School Board extends school day, discusses new procedures
(Rosebud, Texas) - During a regularly scheduled meeting of the Rosebud-Lott Board of Trustees, the board approved adding an additional 30 minutes of instructional time to each school day.
This is in response to the TEA’s suggestion that districts extended the school year in order to account for the educational gap that is expected in the aftermath of the COVID-19 disruptions during the 2019-2020 school year.
It will give a total of an additional 11 days worth of time to students, which combined with the three built-in backup days will result in a total of 14 days worth of minutes. These additional minutes can be used to ensure that in the event the district must close for a COVID-19 related reason, the school year will not have to be extended into the month of June nor will students miss out on instructional minutes required by the Texas Education Agency. Each campus has different ways they plan to utilize these additional minutes each day, as Superintendent Dr. Jim Rosebrock is leaving the allocation up to the discretion of administrators.
Jonathan Shaw, newly promoted RLES principal, plans to add an additional five minutes to each class period, making tem 80 minutes long instead of 75. It will be used as an intervention time, for STAAR review, and will allow time for teachers to clean between classes. Other procedures being put in place include limiting the common use of spaces, spreading out cafeteria usage, and staggering recess times. During lunch, half the students will be spread throughout the cafeteria and the other half will eat in their classrooms, the system to be rotated every six weeks. Students will be expected to report to their classroom upon arrival and will be dismissed from there as well.
At the high school level, Jarrod Barton plans to use the additional 30 minutes in the day to add five minutes to each class period as well, making them 50 minutes long. The minutes will ideally be used for STAAR remediation, UIL practices, athletics, and implementing two support periods. There will also be two separate lunch periods to minimize the number of students in the cafeteria at one time, as well as adding the use of the gymnasium for lunch to further spread students.
This change also did away with two of the three early release days throughout the year. The only early release day will be Dec. 18, just before winter break.
The district will be providing an option for virtual learning to those parents who want it. Of a survey given to families, about 80 percent of respondents said they would be sending their child to class, though this was only about 50 percent of households within RLISD, according to Rosebrock.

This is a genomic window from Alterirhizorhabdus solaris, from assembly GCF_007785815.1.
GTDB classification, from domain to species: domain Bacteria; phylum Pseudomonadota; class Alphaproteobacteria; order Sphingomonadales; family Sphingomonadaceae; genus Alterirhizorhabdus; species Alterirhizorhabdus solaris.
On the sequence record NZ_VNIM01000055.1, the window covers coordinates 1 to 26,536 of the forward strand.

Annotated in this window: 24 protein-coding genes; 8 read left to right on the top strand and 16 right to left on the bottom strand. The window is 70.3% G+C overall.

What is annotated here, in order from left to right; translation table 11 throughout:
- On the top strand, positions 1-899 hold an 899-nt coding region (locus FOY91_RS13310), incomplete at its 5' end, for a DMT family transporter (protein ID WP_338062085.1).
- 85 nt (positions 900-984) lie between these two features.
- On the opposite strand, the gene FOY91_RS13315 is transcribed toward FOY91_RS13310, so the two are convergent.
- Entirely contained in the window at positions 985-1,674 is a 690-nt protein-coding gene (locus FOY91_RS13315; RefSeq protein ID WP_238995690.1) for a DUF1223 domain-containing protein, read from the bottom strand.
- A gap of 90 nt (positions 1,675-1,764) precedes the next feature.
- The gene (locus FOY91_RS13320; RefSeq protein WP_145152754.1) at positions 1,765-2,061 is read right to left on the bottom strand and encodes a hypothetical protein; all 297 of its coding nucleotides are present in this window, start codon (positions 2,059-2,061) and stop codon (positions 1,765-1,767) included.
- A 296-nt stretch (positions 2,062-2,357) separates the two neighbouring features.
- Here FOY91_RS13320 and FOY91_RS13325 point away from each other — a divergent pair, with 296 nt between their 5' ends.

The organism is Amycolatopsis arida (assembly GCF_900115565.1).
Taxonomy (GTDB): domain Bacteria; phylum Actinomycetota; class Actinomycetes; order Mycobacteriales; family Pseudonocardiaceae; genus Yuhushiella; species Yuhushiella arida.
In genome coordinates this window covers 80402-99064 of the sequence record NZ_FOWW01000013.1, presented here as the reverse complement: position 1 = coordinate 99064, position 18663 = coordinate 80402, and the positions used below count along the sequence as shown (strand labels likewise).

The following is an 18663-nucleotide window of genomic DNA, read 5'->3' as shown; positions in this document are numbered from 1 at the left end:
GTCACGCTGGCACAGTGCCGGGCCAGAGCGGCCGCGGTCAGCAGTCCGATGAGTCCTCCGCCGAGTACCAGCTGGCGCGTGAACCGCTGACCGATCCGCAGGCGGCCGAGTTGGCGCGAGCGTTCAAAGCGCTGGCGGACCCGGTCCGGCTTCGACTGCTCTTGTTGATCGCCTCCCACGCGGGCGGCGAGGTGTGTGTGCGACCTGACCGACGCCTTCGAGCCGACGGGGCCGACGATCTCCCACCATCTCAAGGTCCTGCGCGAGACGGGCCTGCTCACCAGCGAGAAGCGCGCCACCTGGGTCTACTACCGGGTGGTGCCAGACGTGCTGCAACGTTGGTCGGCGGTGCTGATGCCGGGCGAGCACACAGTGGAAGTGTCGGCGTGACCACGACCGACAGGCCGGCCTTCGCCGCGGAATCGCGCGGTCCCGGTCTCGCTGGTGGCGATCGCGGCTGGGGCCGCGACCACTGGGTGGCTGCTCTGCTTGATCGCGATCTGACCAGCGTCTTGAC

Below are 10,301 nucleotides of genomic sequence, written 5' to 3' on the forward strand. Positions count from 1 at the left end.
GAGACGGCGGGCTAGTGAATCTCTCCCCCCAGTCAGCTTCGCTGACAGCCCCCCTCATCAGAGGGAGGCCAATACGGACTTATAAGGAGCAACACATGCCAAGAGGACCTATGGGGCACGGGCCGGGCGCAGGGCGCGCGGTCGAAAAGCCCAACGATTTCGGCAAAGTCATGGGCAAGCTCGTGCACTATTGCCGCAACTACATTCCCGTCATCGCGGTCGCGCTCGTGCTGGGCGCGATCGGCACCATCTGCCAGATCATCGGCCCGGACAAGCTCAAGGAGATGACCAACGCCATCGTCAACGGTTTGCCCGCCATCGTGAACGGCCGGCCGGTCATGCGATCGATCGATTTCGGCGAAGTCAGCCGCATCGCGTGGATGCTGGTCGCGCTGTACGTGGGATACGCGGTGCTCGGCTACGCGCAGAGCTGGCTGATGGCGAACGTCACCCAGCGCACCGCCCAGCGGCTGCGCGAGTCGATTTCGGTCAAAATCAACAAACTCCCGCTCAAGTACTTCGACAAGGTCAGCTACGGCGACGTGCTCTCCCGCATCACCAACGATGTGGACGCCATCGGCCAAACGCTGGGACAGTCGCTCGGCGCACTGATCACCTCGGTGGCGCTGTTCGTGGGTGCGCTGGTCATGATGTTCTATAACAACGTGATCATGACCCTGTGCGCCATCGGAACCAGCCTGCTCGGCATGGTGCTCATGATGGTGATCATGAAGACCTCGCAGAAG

“I’ve got about 50 percent that have not responded,” he said. “So, we’re going to call every parent to see what their intentions are.”
There are a number of tools that will be purchased to accomplish this goal. During the meeting board members approved purchasing a license for the Wisdom Learning Management System, which will replace google classroom on the virtual learning side.
“We are required by the state to have a learning management system,” Rosebrock told trustees. “We have to prove to the state that they are actually logged in and doing the work.”
The system allows for timestamps of how long students are logged, how long they work on a specific assignment, as well as when assignments are turned in.
Along with the LMS came the purchase of 60 HoverCams and 1 HoverCam - PilotX, which will replace the Elmo technology currently used. These allow for a number of functions including recording, picture in picture, and integration with both the LMS and the smart boards used by RLISD. The single PilotX camera, which is an ungraded version of the HoverCam, will be used by the elementary school teacher tasked with virtual only instruction, as the goal is to have all virtual students under the same teacher. There is also a plan in place in case one teacher is not enough for the amount of students that opt for virtual learning.
These resources will benefit the school district far beyond the coronavirus pandemic according to Rosebrock, as will the future endeavors of Leap Forward and the Learning.com tech application.
“I would’ve recommended them with or without COVID,” the educator said, of the three applications.
Parents will have up until two weeks before the school year begins to designate officially whether they plan to keep their children home or not. They will be expected to commit to that decision for an entire six-week grading period, but can change their decision at the end of that time. Parents who decide to send children to school will also have the option of switching to virtual learning at the end each grading period as well.
It was stated during the meeting that there would be an emphasis on teaching students how to learn virtually in the event of a district closure similar to the one seen at the end of the previous school year.
To ensure the safety of students, TEA is supplying RLISD with over 6,000 face masks, as well as 65 gallons of hand sanitizer. The district plans to purchase face shields for educators as well, to allow ease for learning. Teachers/staff will be expected to disinfect each classroom between uses, as well as playground and gym equipment.